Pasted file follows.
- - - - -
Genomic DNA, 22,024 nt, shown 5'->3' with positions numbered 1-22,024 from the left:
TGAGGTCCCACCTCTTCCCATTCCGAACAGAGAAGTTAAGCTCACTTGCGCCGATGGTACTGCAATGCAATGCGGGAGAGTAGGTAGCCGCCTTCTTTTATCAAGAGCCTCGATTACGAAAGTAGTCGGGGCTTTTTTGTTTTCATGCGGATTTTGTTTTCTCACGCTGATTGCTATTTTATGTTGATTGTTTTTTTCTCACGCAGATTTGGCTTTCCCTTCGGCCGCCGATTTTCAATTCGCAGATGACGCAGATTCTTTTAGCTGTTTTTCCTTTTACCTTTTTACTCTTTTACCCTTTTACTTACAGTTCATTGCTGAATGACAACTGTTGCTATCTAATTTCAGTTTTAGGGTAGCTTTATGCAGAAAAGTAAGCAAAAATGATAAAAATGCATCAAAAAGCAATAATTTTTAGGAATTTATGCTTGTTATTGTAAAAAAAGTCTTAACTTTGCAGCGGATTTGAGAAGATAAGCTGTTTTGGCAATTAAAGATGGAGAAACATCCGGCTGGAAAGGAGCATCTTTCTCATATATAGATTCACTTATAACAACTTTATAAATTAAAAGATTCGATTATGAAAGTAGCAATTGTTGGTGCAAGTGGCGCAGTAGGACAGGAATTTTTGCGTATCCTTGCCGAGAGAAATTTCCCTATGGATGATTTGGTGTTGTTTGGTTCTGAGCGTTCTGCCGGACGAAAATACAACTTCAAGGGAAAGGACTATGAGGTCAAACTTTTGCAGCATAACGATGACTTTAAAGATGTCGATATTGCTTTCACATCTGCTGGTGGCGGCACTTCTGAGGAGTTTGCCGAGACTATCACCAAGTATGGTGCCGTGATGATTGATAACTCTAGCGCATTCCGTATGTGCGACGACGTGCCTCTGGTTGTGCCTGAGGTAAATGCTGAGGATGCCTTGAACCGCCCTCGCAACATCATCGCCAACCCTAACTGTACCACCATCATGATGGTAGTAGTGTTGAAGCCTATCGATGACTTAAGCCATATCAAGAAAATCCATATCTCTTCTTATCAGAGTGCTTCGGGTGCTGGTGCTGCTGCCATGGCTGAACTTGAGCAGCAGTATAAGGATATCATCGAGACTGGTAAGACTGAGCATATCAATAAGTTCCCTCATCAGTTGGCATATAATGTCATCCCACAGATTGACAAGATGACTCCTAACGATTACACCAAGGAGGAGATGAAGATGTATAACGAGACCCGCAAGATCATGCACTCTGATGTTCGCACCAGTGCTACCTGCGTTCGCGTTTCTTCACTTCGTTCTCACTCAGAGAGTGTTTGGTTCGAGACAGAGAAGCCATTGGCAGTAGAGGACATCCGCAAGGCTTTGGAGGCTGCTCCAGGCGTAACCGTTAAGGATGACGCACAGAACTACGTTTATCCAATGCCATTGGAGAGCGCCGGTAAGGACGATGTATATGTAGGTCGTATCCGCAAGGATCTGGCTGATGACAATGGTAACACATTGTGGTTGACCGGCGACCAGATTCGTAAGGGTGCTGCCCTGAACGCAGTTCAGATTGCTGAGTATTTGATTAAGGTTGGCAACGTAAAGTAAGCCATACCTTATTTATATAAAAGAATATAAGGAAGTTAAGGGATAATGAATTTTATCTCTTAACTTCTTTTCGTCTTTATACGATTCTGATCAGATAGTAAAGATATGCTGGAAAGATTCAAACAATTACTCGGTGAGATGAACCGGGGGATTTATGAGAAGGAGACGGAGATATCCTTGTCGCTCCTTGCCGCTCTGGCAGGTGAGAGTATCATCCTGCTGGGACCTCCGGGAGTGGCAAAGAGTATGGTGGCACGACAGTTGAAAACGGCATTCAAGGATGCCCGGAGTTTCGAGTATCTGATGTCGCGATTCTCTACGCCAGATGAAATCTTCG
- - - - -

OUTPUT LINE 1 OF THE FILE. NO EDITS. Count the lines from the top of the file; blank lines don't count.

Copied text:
Genomic DNA, 22,024 nt, shown 5'->3' with positions numbered 1-22,024 from the left: